Carlton Riffel 1:47
It was good. I think last week I was out on vacation, so if any of you are just worried and scared and thought I had been shipped off to Mars, I’m still here.
Adam Vazquez 1:56
He’s back. We didn’t even have an intro last week. It was kind of depressing. It just rolled right into the—
Carlton Riffel 2:01
No, yeah. If you actually liked that better, if you thought that’s the way you want it all the time, then just DM me.
Adam Vazquez 2:09
He’ll make sure that happens.
Carlton Riffel 2:10
Yeah, I mean, pass it on to the right person. So no, yeah, it was good episode. We’re talking about sales this episode. So some people think that content and sales are separate. But they’re not. There’s actually a lot of overlap. And you can indent a little bit. But I think mostly mainly, in this episode, we’re talking about frameworks, and how do frameworks help you figure out what to focus on. When you know what plan or what vision you have for your company, and what you’re really aiming for. It allows you to craft a sales process that enables you to do things in a way that’s accurate in a way that’s repeatable in a way that assures that there’s quality and an effective process behind what you’re doing. So yeah, that was one of the main things I took away from it. What about you?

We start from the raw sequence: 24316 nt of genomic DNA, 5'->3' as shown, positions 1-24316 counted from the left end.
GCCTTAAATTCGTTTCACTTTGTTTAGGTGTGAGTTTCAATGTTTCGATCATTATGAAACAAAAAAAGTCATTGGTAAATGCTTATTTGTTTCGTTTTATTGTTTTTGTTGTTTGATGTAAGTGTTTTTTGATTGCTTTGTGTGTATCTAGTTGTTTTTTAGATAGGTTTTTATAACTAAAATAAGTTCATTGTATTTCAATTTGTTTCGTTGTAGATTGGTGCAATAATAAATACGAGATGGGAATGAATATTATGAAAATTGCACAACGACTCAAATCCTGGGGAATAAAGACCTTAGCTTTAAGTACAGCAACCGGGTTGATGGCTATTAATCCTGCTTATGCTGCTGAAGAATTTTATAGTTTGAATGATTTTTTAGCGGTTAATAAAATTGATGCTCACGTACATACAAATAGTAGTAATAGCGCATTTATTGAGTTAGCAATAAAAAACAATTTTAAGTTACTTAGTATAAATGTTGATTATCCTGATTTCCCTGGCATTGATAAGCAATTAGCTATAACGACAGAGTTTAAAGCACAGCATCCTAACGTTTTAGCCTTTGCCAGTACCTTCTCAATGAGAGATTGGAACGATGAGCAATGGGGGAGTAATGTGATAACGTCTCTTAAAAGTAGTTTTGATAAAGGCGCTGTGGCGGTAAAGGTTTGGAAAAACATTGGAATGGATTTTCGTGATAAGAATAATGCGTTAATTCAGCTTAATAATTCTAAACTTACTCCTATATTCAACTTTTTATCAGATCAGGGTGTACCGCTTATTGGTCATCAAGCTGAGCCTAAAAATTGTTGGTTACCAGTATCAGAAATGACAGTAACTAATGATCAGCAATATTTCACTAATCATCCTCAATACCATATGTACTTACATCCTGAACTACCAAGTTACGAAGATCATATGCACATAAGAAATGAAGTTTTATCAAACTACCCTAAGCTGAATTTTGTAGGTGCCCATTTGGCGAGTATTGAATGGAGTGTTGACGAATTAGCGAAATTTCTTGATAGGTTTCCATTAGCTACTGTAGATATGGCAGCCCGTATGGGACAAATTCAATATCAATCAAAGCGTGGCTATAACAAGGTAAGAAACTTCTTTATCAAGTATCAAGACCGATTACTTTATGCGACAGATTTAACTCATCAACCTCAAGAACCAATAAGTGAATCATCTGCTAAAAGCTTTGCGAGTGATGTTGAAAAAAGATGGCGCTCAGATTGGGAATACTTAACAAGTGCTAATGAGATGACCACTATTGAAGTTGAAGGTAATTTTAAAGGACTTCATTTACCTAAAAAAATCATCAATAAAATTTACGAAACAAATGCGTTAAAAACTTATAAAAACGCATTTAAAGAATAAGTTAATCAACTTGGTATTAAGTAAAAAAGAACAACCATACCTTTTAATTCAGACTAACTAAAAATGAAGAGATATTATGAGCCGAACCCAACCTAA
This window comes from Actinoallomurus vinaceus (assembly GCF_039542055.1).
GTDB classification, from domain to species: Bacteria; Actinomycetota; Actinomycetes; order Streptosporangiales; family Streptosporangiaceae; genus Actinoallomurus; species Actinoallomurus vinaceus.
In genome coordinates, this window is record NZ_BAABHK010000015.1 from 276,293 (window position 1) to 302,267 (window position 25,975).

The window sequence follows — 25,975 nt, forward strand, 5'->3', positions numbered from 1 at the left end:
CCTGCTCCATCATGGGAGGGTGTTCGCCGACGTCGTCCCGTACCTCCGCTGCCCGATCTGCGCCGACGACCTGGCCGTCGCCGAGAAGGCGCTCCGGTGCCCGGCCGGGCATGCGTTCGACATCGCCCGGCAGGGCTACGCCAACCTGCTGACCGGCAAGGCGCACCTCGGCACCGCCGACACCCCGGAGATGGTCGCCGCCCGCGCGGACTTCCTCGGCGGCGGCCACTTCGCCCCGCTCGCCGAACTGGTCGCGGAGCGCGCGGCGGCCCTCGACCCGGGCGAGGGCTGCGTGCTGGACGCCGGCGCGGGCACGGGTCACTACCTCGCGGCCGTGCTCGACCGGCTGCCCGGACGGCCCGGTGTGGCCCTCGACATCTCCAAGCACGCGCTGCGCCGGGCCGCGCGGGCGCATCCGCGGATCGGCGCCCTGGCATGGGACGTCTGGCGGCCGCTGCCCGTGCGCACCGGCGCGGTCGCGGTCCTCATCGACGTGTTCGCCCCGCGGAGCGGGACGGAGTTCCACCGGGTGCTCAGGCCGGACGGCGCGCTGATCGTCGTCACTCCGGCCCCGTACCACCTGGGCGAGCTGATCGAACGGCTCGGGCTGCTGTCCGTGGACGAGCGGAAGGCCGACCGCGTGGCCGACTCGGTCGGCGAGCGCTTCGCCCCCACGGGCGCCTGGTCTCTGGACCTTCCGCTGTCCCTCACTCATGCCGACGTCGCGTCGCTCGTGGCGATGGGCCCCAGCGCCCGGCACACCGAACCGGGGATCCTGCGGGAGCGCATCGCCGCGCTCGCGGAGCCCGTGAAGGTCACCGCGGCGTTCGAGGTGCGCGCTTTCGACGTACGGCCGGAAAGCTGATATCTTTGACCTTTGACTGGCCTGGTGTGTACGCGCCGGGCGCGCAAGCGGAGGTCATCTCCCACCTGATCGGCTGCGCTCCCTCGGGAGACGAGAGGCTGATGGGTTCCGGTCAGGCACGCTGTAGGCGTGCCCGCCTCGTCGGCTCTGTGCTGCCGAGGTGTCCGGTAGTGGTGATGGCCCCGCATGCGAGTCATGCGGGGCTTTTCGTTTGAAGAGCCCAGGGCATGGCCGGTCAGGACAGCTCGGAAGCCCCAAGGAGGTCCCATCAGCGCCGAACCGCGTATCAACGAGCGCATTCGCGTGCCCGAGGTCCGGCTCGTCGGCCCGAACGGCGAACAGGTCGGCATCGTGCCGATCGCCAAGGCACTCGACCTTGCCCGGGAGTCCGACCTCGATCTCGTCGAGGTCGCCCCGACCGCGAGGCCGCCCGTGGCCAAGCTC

Adam Vazquez 2:56
Well, you use that word enablement. When I had this conversation with Mike, we had just come out of one of our quarterly meetings as a team and realized that we needed to enable our customers to take advantage, to activate them so that we could get revenue from them was a sales problem that we were having as a business. And I didn’t even bring it up in the conversation. But Mike addressed it as one of the top things that marketing companies and small businesses deal with and so I thought that was really interesting and poignant for anyone who’s listening who is in that space is a smaller company or a marketing or consultancy or services business, enabling, empowering your customer to be able to pay you dollars is something that we don’t talk about or think about, but it’s something that a lot of us deal with, so that I think that was the biggest takeaway, just that that bit of the conversation